CHINA has banned imports of chilled Australian beef citing concerns over food safety, but the measure is being viewed by producers as a non-tariff barrier designed to protect the local industry.
The ban was issued on August 26 and is shaping up as an early test of how the Abbott government handles the sometimes fraught relationship with Australia's biggest trading partner.
Trade Minister Andrew Robb is about to restart talks on a free-trade agreement with China, in which agriculture will be a key negotiating area.
Mr Robb acknowledged China had "queried" the standards of Australian chilled beef and said he was working to resolve the issue.
"Australia has a reputation second-to-none in the standards we adhere to," he said.
Suspicions around the validity of Beijing's safety concerns became apparent when Chinese authorities said they may consider allowing imports to restart under a quota system if shortages eventuated. China also allowed into the country any imports that were on route when the ban was issued.
Chilled beef shipments to China have surged 873 per cent over the last year, due to a crackdown on smuggling and a series of food scandals involving local producers.
Chilled cuts, which are usually sold to high-end restaurants and five-star hotels, accounted for 18 per cent of Australian beef exports to China in terms of value, over the first seven months of the year. The total trade is expected to reach $600 million this year, making China the third-biggest export market behind Japan and the United States.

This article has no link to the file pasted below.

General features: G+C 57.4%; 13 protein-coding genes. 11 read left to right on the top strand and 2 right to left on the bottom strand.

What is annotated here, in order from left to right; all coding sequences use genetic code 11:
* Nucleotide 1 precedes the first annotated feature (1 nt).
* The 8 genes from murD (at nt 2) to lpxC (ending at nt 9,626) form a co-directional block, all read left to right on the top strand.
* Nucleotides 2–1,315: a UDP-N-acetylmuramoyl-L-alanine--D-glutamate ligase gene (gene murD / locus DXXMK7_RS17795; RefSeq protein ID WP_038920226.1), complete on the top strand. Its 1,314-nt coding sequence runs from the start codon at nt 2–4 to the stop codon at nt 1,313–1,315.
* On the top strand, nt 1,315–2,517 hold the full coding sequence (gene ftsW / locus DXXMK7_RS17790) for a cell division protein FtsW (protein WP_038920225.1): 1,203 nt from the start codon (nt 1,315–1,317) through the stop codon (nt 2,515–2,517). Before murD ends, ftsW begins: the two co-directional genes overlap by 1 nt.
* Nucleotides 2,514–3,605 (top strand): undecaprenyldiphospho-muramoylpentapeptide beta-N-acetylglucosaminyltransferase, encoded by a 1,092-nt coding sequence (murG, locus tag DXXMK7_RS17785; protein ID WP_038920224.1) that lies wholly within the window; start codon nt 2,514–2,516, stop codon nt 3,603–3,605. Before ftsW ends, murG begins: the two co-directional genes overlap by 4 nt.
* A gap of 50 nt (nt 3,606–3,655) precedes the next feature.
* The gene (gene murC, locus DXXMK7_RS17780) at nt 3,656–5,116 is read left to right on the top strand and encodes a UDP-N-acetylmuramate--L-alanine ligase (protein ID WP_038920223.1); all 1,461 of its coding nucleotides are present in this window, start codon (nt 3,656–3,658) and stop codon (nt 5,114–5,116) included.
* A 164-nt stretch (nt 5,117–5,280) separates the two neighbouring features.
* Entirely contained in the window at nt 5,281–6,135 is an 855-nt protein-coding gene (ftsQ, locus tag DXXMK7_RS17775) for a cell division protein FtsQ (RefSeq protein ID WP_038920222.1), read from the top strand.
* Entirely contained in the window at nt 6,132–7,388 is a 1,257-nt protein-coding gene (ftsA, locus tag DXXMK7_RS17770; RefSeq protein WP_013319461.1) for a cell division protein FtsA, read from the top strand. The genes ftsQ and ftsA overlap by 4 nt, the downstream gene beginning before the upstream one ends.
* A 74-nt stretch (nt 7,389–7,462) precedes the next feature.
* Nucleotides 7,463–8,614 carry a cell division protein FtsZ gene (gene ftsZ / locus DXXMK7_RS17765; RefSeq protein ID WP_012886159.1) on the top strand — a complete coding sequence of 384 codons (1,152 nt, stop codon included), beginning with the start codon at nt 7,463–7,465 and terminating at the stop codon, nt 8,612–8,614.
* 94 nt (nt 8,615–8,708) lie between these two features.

One Australian exporter, who asked not to be named, said the ban was about protecting local producers who had been squeezed out of the market by surging imports.
Another industry figure in Shanghai said the ban was "totally political" and was due to concerns from the local industry that Australian exports had grown too quickly.
Queensland Premier Campbell Newman, whose state is a big beef producer and is on a trade mission in China, said the situation had been raised with him and he was "concerned".
"We would really like to see chilled beef as a product line built up because it's the best quality product that could be delivered and there should be no impediment to it."
China's Food Safety Commission was upgraded to Ministry level in March and it was headed by Premier Li Keqiang until this month.
The commission is now led by Vice- Premier Zhang Gaoli, who has responsibility for the economy and is a member the Politburo Standing Committee, China's top decision making body.
The Australian Financial Review has been told that Chinese authorities are no longer accepting chilled beef, as Australian abattoirs did not have the correct certification. Prior to this abattoirs were certified for both chilled and frozen beef exports to China.
But this is no longer the case and big meat processors such as JBS and Teys are now facing a lengthy certifications process before exports can resume.
On the basis of this "advice" from the Chinese, Australian quarantine authorities have stopped issuing export certificates for chilled beef.